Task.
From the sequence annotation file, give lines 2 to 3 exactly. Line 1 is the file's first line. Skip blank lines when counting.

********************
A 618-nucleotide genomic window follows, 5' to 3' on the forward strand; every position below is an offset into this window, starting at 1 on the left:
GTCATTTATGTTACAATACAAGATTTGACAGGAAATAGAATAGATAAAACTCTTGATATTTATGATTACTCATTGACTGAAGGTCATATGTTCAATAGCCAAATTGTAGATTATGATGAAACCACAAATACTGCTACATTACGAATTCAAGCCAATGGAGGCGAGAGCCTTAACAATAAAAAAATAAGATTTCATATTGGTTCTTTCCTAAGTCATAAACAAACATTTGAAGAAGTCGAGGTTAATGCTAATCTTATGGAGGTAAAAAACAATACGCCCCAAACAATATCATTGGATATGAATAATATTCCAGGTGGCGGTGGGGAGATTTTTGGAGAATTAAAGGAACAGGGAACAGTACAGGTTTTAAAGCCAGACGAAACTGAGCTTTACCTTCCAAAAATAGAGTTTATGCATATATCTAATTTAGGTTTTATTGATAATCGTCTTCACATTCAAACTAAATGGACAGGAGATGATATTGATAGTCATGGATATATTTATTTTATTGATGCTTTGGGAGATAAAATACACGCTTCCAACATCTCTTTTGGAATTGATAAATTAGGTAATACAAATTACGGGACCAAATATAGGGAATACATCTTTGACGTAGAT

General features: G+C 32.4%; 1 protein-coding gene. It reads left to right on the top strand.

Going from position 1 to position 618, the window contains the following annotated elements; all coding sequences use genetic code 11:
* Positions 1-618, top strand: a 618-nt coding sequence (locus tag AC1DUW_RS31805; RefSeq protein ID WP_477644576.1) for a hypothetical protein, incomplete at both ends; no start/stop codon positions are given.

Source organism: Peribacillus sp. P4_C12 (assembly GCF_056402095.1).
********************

GTCATTTATGTTACAATACAAGATTTGACAGGAAATAGAATAGATAAAACTCTTGATATTTATGATTACTCATTGACTGAAGGTCATATGTTCAATAGCCAAATTGTAGATTATGATGAAACCACAAATACTGCTACATTACGAATTCAAGCCAATGGAGGCGAGAGCCTTAACAATAAAAAAATAAGATTTCATATTGGTTCTTTCCTAAGTCATAAACAAACATTTGAAGAAGTCGAGGTTAATGCTAATCTTATGGAGGTAAAAAACAATACGCCCCAAACAATATCATTGGATATGAATAATATTCCAGGTGGCGGTGGGGAGATTTTTGGAGAATTAAAGGAACAGGGAACAGTACAGGTTTTAAAGCCAGACGAAACTGAGCTTTACCTTCCAAAAATAGAGTTTATGCATATATCTAATTTAGGTTTTATTGATAATCGTCTTCACATTCAAACTAAATGGACAGGAGATGATATTGATAGTCATGGATATATTTATTTTATTGATGCTTTGGGAGATAAAATACACGCTTCCAACATCTCTTTTGGAATTGATAAATTAGGTAATACAAATTACGGGACCAAATATAGGGAATACATCTTTGACGTAGAT

General features: G+C 32.4%; 1 protein-coding gene. It reads left to right on the top strand.